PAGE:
11. The blackbody radiation system of claim 1, wherein the light trap feature comprises a re-entrant retroreflective structure.
12. The blackbody radiation system of claim 11, wherein the re-entrant retroreflective structure includes a low-emissivity concave mirror, and the cold element comprises a mirrored cold plate.
13. The blackbody radiation system of claim 1, wherein the gas is purged through the optical port.
14. The blackbody radiation system of claim 1, further including an infrared-transparent window over the optical port, wherein the blackbody enclosure comprises a sealed, substantially dry gas environment.
15. A method for producing low-temperature blackbody radiation, comprising:
providing a blackbody enclosure having an optical port formed therein;
providing a cold element within the blackbody enclosure adjacent the optical port, the cold element incorporating a light trap feature;
emitting thermal radiation through the optical port;
purging the blackbody enclosure with a gas;
maintaining the cold element at a predetermined temperature; and
reducing an amount of ambient radiation reflected back through the optical port via the light trap element.
16. The method of claim 15, wherein purging the blackbody enclosure includes purging the blackbody enclosure using a substantially dry gas.
17. The method of claim 15, wherein maintaining the cold element at a predetermined temperature includes providing a temperature control system coupled to the cold element via a thermocouple and heating element.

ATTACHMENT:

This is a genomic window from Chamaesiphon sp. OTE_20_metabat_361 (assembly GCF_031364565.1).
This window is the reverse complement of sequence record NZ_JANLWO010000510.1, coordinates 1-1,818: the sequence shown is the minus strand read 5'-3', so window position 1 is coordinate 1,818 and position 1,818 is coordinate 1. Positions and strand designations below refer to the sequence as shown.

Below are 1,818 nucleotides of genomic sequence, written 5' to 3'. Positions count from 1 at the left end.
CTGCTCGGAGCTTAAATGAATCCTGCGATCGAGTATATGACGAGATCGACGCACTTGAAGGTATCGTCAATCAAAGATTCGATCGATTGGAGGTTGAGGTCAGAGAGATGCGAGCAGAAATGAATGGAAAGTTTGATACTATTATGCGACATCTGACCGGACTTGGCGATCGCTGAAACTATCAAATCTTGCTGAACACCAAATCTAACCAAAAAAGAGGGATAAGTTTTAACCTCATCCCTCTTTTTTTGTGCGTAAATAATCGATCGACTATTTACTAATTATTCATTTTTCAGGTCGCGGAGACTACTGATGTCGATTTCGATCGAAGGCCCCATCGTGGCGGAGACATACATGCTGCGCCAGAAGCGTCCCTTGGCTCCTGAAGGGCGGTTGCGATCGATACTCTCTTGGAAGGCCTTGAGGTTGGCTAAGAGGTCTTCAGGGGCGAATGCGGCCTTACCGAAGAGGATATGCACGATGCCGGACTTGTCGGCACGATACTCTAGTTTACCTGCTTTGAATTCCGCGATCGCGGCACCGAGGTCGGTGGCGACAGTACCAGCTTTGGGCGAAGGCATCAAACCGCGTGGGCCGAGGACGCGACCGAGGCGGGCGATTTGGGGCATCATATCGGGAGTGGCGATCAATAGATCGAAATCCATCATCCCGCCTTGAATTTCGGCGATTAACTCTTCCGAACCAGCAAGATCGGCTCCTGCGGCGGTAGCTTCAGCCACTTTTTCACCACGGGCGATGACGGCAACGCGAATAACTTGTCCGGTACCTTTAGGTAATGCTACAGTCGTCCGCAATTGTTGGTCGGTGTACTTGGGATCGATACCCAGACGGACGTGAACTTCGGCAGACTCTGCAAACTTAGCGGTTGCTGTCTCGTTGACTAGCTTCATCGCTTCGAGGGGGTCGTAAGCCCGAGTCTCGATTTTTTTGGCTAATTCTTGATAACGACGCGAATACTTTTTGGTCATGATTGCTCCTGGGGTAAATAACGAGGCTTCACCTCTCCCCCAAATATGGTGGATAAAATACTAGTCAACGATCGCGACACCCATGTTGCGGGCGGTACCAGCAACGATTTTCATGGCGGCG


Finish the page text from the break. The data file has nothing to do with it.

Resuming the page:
18. The method of claim 15, wherein purging the blackbody enclosure includes purging the gas through the optical port.
19. The method of claim 15, wherein providing the cold element includes providing a light trap feature comprising a cube-corner reflector.
20. The method of claim 15, wherein providing the cold element includes providing a light trap feature comprising a re-entrant retroreflective structure.
Description
TECHNICAL FIELD

The subject matter described herein generally relates to thermal radiation heat transfer systems, and more specifically relates to low-temperature blackbody radiators.

BACKGROUND

A blackbody is an object that emits a mixture of electromagnetic radiation with a spectral content described by a statistical function called Planck's blackbody function. The spectral peak of this blackbody function is proportional to the absolute temperature (K). The area under the blackbody function curve is proportional to the absolute temperature to the fourth power, and is proportional to the total power radiated by the blackbody.

Perfect blackbodies do not exist in nature, but blackbody devices can be built that closely emulate the radiant emittance of a blackbody over a limited spectral band and temperature range. A typical blackbody device includes an electrical heater element inside an insulated cavity. Blackbody devices have spectral radiance distributions that are easily calculated once the temperature is known and are therefore often used to calibrate infrared thermal cameras and other such imagers.

Blackbody devices that operate above ambient temperature are fairly easy to construct. However, due to very strong temperature dependence of the emitted spectrum of a blackbody device, when operated at low temperatures, the emissions are so small that they are very susceptible to contamination by reflected radiation from the surrounding warm environment as well as any self-emission from any intervening windows.